The devastating aftermath of Hurricane Sandy raised many questions for the New Jersey and New York housing markets. Will residents of the battered neighborhoods remember the destructive potential of this storm and migrate to safer ground? Will people look on those areas with newfound worry and avoid storm zones like the plague? Or, alternatively, are people like moths to a flame when it comes to coastal living, quickly forgetting the trauma of the storms amidst the siren call of the oceanfront?
Well, if the coastal regions of the Carolinas and Florida – three states that have been heavily affected by hurricanes in the past – are any evidence, we can expect people to soon forget the unpleasantness of Hurricane Sandy, despite all the current protestations to the contrary.
We divided the zip codes within twenty miles of the coast in Florida, North Carolina, and South Carolina into three groups. The first group is comprised of zip codes that touch the coastline. The second are inland zip codes fully within 10 miles of the coast. The third group contains the remaining zip codes within 20 miles. For each of these groups, we calculated the average Zillow Home Value Index, ZHVI, for each month since July of 1997.
A few things are readily apparent from these data. First, the premium for oceanfront is pretty large. Compared to properties within 10 miles of the coast, the median oceanfront property is valued 58% higher in Florida, 38% higher in North Carolina and 22% higher in South Carolina. Being closer to the coast still matters as shown by the fact that the median value of properties within 10 miles of the coast (but not directly on the coast) are 7% and 17% higher than properties located between 10 and 20 miles from the coast for North Carolina and South Carolina, respectively. Florida follows a different pattern with 5% higher housing values in the 10 to 20 mile range than the off-coastline 10-mile area.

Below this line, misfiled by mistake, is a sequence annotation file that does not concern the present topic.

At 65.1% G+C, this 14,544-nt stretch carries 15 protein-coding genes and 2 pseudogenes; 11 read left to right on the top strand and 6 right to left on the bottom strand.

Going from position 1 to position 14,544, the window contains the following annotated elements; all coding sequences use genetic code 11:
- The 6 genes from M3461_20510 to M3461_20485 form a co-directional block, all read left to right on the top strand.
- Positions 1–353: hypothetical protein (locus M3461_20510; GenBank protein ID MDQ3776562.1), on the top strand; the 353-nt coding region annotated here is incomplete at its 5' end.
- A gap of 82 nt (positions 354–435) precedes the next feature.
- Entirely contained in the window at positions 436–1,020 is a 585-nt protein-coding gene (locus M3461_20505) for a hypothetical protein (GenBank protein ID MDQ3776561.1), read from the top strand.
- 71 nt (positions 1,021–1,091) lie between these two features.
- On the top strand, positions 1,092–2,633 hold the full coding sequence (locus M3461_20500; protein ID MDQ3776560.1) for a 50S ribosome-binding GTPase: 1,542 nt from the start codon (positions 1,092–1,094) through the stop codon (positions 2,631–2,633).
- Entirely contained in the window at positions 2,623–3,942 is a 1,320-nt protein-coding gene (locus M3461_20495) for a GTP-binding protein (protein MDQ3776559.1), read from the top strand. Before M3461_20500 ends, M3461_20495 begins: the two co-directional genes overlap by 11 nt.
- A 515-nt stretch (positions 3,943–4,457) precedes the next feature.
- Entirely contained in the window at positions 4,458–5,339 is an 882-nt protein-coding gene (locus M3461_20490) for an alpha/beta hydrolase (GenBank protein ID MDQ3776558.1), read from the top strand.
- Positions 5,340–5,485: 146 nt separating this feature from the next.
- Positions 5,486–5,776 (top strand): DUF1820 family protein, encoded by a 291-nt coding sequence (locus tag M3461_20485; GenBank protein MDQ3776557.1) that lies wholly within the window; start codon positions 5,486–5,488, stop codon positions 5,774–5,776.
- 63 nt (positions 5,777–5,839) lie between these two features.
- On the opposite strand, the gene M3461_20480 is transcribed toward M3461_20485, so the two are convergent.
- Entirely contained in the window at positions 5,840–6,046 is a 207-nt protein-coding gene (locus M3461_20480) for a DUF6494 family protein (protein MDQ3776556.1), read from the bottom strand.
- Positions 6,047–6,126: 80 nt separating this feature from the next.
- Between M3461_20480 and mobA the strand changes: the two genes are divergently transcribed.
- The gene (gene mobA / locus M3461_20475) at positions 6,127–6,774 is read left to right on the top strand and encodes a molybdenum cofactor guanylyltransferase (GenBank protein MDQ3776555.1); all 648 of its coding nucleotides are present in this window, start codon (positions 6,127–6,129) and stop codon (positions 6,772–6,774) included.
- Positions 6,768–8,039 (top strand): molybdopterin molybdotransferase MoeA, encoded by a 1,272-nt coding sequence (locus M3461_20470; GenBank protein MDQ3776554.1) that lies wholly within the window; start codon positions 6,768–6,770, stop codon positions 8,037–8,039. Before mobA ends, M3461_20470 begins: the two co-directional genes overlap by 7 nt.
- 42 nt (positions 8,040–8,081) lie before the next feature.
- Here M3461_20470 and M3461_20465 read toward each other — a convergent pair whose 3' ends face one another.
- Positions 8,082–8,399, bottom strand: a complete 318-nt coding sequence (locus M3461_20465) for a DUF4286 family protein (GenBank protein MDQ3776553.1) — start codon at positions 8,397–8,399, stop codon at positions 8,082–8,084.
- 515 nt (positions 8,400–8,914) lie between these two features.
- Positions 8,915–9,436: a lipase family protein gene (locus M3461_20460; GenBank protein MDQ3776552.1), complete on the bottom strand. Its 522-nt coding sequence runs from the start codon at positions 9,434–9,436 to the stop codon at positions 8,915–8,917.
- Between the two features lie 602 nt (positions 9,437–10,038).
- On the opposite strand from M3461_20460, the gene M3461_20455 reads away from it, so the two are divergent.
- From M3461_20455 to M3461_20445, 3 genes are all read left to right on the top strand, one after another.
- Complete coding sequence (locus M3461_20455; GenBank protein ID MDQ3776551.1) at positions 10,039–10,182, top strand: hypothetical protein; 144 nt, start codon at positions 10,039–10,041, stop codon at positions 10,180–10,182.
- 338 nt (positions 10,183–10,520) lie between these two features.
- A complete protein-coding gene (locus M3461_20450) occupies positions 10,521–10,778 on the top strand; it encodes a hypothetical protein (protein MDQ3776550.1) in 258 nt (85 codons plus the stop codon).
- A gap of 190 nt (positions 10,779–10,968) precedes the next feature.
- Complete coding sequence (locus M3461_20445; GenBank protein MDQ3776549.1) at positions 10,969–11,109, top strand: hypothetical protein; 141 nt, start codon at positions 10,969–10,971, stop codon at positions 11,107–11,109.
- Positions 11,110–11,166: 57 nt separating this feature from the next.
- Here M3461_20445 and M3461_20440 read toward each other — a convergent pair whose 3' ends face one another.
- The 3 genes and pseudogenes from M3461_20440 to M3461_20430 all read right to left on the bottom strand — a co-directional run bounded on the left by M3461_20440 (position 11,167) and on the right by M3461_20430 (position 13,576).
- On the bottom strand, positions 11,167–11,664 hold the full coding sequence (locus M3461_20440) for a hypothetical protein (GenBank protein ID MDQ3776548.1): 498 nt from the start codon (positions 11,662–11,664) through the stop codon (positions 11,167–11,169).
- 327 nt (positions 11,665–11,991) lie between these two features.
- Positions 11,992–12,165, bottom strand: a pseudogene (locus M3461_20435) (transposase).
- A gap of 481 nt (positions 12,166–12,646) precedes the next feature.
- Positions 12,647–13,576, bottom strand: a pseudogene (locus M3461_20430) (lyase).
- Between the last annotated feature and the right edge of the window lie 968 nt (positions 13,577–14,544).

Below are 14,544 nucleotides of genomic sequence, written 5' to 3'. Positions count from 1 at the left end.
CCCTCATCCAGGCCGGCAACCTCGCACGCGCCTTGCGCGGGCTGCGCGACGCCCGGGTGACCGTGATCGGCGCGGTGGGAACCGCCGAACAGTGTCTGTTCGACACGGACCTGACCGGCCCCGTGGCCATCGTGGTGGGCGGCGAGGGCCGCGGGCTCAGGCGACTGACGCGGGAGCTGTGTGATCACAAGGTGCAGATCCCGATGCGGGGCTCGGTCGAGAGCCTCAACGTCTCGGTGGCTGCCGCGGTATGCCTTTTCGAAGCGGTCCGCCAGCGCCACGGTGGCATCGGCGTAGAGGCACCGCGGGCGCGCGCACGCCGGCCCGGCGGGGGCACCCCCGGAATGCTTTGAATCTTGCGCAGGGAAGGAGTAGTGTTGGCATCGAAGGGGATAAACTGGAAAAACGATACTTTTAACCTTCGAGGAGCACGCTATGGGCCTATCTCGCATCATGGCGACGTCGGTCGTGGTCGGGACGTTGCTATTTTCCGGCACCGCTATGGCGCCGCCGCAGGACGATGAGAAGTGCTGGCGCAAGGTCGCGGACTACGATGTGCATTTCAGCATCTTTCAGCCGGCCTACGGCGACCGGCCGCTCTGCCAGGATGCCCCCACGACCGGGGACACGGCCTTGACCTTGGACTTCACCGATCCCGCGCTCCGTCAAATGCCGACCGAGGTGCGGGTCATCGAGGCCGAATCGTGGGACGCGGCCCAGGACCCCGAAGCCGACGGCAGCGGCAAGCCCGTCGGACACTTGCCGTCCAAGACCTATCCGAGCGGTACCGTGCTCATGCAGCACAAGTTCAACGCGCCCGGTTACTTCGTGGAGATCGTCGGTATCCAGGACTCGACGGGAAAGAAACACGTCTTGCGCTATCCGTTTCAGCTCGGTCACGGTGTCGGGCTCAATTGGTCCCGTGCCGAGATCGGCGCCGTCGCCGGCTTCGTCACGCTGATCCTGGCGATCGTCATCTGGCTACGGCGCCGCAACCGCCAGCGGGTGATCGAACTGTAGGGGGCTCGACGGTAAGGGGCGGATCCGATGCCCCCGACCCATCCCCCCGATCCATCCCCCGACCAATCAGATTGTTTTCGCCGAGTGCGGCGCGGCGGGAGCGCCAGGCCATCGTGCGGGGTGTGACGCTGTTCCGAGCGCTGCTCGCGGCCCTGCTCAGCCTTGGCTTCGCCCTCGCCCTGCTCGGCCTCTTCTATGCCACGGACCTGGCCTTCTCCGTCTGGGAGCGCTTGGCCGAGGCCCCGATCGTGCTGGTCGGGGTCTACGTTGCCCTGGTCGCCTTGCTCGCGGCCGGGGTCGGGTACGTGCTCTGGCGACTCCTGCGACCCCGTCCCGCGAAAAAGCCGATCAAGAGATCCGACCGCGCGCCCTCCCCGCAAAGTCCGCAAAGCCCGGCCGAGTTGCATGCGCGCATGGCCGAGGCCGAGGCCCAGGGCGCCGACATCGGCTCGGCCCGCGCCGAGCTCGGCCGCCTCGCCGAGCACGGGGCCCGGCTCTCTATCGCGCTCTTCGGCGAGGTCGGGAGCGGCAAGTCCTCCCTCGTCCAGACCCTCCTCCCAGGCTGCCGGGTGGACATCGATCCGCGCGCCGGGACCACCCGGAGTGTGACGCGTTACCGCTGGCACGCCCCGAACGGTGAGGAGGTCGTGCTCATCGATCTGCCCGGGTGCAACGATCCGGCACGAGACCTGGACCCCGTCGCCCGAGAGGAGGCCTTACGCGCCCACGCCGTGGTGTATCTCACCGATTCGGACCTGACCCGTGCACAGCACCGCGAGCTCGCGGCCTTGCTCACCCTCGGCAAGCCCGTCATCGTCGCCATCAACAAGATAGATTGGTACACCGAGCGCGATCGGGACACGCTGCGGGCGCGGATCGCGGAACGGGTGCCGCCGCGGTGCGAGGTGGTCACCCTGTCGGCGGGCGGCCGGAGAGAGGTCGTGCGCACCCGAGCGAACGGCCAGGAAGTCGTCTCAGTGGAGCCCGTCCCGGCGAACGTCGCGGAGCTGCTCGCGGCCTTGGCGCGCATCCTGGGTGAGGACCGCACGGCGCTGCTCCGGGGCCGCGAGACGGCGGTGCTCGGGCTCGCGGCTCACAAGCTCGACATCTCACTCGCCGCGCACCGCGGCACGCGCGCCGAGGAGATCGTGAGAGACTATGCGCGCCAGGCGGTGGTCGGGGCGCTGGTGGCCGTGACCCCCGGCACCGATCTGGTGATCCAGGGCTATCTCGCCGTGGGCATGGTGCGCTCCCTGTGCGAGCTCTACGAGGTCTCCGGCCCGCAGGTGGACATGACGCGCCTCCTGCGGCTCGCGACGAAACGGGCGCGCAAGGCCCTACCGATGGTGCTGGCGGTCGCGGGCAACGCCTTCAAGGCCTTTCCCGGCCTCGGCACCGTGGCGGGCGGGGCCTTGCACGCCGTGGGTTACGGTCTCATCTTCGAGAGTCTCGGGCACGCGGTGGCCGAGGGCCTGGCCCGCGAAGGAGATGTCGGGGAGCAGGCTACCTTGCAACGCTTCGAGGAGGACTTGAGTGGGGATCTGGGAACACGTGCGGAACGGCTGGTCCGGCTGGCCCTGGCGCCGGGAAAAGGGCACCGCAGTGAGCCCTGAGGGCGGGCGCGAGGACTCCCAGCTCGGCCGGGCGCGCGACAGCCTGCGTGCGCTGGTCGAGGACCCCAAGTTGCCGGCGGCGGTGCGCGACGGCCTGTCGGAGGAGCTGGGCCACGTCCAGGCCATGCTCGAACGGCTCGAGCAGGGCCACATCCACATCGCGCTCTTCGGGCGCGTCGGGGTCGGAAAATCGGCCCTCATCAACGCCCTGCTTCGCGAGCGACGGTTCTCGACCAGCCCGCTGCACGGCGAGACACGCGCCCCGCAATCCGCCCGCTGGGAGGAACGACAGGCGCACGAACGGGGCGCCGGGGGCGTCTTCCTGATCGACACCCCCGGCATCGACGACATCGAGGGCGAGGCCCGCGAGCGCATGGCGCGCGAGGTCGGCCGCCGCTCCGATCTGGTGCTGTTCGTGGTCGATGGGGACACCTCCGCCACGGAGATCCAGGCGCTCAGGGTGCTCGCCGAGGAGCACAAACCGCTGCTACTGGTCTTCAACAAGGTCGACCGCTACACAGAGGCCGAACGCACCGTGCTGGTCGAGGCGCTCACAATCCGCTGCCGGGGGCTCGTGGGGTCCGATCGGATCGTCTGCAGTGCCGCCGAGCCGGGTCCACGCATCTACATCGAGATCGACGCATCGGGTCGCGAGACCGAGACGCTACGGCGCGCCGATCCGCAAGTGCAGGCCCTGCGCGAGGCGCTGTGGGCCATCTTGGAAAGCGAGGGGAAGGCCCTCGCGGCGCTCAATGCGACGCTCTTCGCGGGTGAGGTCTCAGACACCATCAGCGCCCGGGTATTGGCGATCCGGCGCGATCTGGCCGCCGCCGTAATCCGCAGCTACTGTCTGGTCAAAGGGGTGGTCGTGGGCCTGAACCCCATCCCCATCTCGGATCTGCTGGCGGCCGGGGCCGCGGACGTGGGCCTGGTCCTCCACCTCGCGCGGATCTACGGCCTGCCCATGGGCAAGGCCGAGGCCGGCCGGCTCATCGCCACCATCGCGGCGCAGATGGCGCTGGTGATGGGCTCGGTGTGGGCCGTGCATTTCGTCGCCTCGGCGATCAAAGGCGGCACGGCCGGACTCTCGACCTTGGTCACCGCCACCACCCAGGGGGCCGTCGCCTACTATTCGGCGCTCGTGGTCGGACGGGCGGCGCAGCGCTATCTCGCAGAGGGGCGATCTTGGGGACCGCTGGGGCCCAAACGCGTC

Second, despite the fact that hurricanes have routinely ravaged these three states, coastal properties consistently maintain their premium over non-coastal properties, and there are no discernible dips or jumps in value after major storms. Moreover, coastal properties weathered the housing bubble’s burst better than non-coastal areas. Coastal regions have actually appreciated more than non-coastal areas over the past ten years: 1%, -0.4% and -0.6% appreciation over the past ten years for coastal regions, regions within 10 miles of the coast, and regions between 10 and 20 miles of the coast.
The bottom line: Homebuyers love coastal areas. The attraction is too strong to dampen interest simply because of a few hurricanes here and there. Evidently, people either quickly forget the potential dangers or simply place more weight on the upsides of coastal living relative to the downsides. We are confident that this will also hold true for New Jersey and New York in the wake of Hurricane Sandy.
 Each zip code ZHVI is weighted by the number the properties used to estimate the zip code level ZHVI.